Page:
Thursday, November 3, 2011

Matty Alou 1938-2011

It was announced today that one of the foundations of Dominican Baseball in the Major Leagues passed away at the age of 72. A member of the famous Alou brothers, Mateo "Matty" Rojas Alou was one of the early players from the Dominican Republic to play in the Majors. Alou was signed as a free agent by the New York Giants in 1957 and spent four seasons playing within the minor leagues. Alou would make his debut for the San Francisco Giants on September 26, 1960. Alou had a 15-year career in the majors playing for the San Francisco Giants (1960-65), Pittsburgh Pirates (1966-70), The St. Louis Cardinals (1971-72, 1973), Oakland Athletics (1972), New York Yankees (1973) and the San Diego Padres (1974).

Alou was a spray hitter with very little power. Though he led the National League with a .342 batting average during the 1966 season, his best season in the majors was was 1969 when batted .332 and had 48 RBI. In a league leading 698 at-bats (746 plate appearances), Alou led the league with 231 hits (41 2B/6 3B/1HR), 42 walks, 35 stikeouts and 22 stolen bases (in 30 attempts). Alou played every game of the 1969 season starting 160 of those games in Center-field (1 in Left-field). In total, he wasa 2-time All-Star who ended his career with 1,777 hits and a .307 batting average.

Upon his retirement in 1974, Alou took his talents to Japan playing three seasons with the then Taiheiyo Club Lions of the Nippon Baseball League (1973–1976). He also spent a considerable time playing for notably the Leones of Escogido in the Dominican Winter Leagues.

In an interesting twist, my college in the Baseball Bloggers Alliance, William Tasker of the Flagrant Fan seems to have debunked a myth surrounding the Alou Brothers. It has been believed that the three brothers started a game together in the same outfield during the 1963 season. Through researching box scores from that year, he seems to have proven it to the contrary. Give the article a read: Did All Three Alou Brothers Really Start the Same Game?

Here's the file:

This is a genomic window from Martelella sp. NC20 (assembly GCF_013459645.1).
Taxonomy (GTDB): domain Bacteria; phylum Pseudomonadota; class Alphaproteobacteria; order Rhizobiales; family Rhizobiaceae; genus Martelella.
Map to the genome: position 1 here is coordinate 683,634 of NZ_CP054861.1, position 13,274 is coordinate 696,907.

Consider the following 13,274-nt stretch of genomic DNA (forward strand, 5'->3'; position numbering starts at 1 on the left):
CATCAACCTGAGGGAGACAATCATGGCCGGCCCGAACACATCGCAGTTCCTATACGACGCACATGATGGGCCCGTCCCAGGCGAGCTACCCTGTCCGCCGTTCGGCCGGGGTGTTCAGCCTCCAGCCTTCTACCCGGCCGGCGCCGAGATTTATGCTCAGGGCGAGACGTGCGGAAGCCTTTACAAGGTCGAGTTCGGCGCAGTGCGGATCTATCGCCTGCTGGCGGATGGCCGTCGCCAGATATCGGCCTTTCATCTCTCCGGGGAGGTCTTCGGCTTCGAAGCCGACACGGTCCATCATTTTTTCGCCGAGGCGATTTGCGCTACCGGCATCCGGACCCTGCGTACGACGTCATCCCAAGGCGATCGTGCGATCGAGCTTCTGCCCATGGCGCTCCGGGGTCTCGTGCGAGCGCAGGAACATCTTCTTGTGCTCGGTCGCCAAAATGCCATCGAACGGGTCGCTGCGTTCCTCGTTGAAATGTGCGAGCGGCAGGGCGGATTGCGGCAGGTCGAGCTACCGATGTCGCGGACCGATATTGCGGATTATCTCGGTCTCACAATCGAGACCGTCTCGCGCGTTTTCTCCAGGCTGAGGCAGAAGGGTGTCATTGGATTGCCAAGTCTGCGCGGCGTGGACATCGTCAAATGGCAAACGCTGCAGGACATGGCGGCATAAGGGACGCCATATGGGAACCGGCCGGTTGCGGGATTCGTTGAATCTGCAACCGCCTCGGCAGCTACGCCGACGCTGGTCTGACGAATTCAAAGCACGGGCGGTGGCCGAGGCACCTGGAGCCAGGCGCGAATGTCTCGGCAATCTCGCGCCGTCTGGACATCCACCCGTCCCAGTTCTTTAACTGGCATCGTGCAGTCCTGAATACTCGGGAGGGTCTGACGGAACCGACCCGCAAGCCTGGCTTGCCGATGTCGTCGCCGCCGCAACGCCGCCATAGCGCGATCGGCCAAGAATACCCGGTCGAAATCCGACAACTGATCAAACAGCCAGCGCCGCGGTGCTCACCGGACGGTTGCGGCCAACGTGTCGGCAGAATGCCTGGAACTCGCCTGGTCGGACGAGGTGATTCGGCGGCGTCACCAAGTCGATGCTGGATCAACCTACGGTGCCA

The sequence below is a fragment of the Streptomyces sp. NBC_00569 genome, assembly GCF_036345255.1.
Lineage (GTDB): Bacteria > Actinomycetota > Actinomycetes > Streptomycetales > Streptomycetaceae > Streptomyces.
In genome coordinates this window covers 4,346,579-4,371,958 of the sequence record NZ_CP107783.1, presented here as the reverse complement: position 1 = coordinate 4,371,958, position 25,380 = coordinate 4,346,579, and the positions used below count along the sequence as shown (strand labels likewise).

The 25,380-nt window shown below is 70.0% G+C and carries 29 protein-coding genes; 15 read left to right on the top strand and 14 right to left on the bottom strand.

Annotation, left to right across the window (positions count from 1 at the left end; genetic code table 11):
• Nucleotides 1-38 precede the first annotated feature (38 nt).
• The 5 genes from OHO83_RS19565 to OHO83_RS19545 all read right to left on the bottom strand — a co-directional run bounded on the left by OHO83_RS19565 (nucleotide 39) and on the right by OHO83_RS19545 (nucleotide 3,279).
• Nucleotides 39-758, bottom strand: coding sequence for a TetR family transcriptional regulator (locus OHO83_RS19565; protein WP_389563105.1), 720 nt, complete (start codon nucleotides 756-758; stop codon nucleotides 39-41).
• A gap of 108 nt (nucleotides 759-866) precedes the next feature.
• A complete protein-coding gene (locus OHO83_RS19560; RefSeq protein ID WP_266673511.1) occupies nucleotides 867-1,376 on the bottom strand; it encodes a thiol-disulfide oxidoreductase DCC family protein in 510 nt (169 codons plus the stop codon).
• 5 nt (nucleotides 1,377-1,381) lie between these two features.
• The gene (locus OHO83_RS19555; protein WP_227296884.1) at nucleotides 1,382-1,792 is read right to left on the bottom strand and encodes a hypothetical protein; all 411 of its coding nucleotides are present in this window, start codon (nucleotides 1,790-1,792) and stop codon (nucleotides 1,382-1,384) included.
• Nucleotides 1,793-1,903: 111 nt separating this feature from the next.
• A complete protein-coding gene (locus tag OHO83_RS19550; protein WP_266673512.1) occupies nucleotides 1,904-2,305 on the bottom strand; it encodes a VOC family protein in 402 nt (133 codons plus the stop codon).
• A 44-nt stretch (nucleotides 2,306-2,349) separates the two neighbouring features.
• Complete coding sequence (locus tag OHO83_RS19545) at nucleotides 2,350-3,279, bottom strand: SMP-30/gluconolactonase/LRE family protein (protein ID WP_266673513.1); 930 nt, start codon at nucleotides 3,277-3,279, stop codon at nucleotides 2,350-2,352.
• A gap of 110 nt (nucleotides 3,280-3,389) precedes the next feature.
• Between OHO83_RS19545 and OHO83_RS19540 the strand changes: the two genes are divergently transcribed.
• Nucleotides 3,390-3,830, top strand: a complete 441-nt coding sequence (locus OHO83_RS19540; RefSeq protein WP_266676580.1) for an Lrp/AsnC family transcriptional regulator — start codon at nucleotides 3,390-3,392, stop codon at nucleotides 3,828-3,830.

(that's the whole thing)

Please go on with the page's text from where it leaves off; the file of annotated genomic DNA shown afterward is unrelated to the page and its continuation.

I can remember growing up and my mom telling me stories of lo famoso hermanos Alou of which Matty was the middle brother between Felipe and Jesus. En paz descanse hermano. Gracias en ser un orgullo Dominicano.


For Further Reading:
- Click Here for Matty Alou's Major League career statistics from
-Click Here to access Matty Alou's career Minor and Major League statistics from
- Click Here to access Freddy Tapia's article Fallece el destacado pelotero Mateo de la trilogía Rojas Alou from the Listin Diario website dated November 3, 2011

Tuesday, September 27, 2011

Adios Chicago Hola Miami

Not that any of us should be surprised, but controversy and Ozzie Guillen are once again walking hand-in hand. The 8-year love and hate affair between the Chicago White Sox and Ozzie Guillen has come to an end. In a bizarre twist, manager Ozzie Guillen was released of his duties so that he could pursue a deal with the Florida Marlins. It is believed that he will be announced as the manager of the Marlins tomorrow afternoon. Mark Gonzales of the Chicago Tribune reports that since Guillen had one year remaining on his contract with the White Sox, the Marlins will have to trade two prospects as compensation for Guillen.

There had been many rumors to the effect that the Florida Marlins have been interested in hiring Ozzie Guillen as their manager for next season. With the Marlins looking at a major franchise change for the 2012 season, it is only natural that they would want to make a splash. What changes will we expect from the Marlins? They will open a new stadium, a new logo and a new name in the form of the Miami Marlins. Hiring Ozzie Guillen makes sense in that they are trying to tap into the large Latino population that lives in Miami and as we've seen multiple times, Guillen knows how to keep the spotlight burning hot on himself and his team. As the sayings go: Any publicity is good publicity and There's no such thing as bad publicity. We'll see how that part of Ozzie will play out in Miami.

What we do know his teams win for him. in 8-seasons with the White Sox, Guillen compiled a 678-617 record for a winning percentage of .524 and the White Sox only had two losing seasons under Guillen. Their best season was the 2005 season where the White Sox finished with a 99-63 record and brought the World Series trophy to a starved city of Chicago with a sweep of the Houston Astros. The cafes and restaurants of the Little Havana neighborhood in Miami will be super-charged with strong black coffee and baseball talk. Bienvenidos to Miami Ozzie. Buena suerte. Quizas lo vas a necesitar.